Sunday, January 28, 2007

The Round House

I don't know the history of the Round House, although I do know a little about the people who stayed there. Willie Nelson was perhaps the most famous, and used to jam on guitars there with the likes of Waylon Jennings. Scarlet and George Colley fell in love there, and went on to become our Island's foremost dolphin experts. Nancy Marsden lived there for a while too, and subequently met her new husband Mike. It must be some kind of powerful love-shack, if you ask me, as everyone still is together.

It still looks good now, all painted up and with some new stairs at the bottom. It is a true architectural wonder, right here on South Padre Island.

Saturday, January 6, 2007

A Few More from Downtown

Today I braved the horrendous downtown traffic (hah, nothing like Austin!) and checked out the Miramar, which according to some was originally named 'Sandy Retreat.' It was the first commercial hotel within town limits of what today is South Padre Island. I looked ahead, which had the signs, to the right which had some nondescript construction, and on the left were these cute little A-frame bungalows. They certainly looked old, anyway.

The orange building there is of course Uncle Buggies, a fairly famous dune buggy rental outfit in what looked like an old gas station. I was looking for the article about the owner who recently passed away, since he sounded like a very interesting person. With all the new regulations, dune buggies are now off limits in the dunes but you can ride along the beach in the northern county parts.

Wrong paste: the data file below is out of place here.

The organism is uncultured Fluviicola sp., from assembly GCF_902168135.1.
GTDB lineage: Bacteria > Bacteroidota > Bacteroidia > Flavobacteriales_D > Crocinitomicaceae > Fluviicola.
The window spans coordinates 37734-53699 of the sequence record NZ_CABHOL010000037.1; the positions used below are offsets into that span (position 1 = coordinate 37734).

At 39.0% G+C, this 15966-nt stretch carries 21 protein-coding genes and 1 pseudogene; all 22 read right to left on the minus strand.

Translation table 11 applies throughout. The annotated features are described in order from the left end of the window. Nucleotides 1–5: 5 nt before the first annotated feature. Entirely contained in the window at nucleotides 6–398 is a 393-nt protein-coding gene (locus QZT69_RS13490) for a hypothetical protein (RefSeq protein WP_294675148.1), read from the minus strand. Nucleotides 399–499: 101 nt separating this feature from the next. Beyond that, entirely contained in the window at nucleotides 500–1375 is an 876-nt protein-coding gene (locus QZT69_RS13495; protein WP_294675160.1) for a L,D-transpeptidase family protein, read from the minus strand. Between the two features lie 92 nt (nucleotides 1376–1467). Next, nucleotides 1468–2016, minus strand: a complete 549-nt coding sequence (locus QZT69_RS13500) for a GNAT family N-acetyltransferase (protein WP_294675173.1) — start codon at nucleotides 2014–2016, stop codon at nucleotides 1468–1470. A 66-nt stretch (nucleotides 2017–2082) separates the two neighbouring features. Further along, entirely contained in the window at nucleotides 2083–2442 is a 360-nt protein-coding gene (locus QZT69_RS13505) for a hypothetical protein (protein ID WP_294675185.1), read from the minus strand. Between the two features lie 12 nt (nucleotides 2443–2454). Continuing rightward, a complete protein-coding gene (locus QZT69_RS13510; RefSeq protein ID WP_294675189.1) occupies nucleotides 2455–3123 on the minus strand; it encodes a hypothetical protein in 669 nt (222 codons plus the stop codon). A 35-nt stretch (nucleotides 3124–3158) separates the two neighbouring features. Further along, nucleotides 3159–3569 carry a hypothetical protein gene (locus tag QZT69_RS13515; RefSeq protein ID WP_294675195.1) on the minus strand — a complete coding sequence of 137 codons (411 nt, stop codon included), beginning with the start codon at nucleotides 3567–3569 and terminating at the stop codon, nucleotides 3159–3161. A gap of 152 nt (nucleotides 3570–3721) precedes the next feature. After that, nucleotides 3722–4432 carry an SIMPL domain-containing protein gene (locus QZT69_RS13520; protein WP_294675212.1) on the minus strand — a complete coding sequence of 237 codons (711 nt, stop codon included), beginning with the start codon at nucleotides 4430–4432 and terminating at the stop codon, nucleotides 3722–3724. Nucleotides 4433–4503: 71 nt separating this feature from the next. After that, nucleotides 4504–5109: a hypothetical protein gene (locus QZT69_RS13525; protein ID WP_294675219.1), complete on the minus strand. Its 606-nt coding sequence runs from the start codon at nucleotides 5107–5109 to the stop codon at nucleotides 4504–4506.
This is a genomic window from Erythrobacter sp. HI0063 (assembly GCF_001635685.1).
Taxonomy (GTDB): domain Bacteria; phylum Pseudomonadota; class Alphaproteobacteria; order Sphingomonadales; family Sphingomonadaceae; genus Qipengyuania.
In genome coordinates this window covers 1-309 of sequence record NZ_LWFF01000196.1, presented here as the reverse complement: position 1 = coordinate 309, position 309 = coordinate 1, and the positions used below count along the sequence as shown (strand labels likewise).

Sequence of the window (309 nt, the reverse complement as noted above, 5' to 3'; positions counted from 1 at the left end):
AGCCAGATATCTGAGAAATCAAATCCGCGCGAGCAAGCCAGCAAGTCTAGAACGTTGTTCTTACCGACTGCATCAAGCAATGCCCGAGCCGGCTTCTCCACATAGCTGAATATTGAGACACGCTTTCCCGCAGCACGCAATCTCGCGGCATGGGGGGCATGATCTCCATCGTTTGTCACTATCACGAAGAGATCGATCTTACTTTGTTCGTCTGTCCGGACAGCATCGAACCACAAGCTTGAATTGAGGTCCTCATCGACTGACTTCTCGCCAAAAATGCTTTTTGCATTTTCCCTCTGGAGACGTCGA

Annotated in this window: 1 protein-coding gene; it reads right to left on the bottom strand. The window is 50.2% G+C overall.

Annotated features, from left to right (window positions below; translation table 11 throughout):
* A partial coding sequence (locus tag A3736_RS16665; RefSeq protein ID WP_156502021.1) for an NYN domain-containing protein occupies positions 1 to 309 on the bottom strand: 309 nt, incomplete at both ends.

And this would be Jake's, reportedly another old jail, cop-shop, and town center. I shot the backside because the palms and sun looked better. Inside there is a very nice courtyard, almost Spanish style.

Tuesday, January 2, 2007

The Old Brick House

photo credit: Laurie Gaudi

Here's another Island curiosity located near Gulf and I think Amberjack St., the "old brick house." Thanks to several of y'all for reminding me about this one. Again, we see some influences that could be considered "modernist" or just plain funky old beach house. The use of flying angles is impressive - a 45 degree side angle with a 3:12 roof pitch - no mere cubism here! The large chimney is also curious, though it adds much to its overall charm.

Indeed, there are quite a few houses built on the Island that were designed "outside the box." There are hexagon houses, five-sided houses, an A-frame or two, and at least three geodesic domes. Even the rounded roof is evident today in some brand new construction, a rarity these days.

Over the years there has been quite a discussion of which roof types are best in high winds of hurricane strength (> 74 MPH). One thought is that steeper roofs would not act as an airplane wing and thus incur less damage, although I can no evidence of this after a few tropical storms (knock on wood, none of true hurricane strength in the last few decades). You will note, however, that many put thought into angling the house aspect so the northeast side is the strongest, since that seems to be the prevailing direction during many tropical storms.

In the abaove picture, the northeast is on the right-hand side of the picture. As such, the roof angle would be downwind and not scoop as much wind. Below, an asymmetrical house of five sides, facing towards the northeast. It is brick downstrairs and stucco upstairs.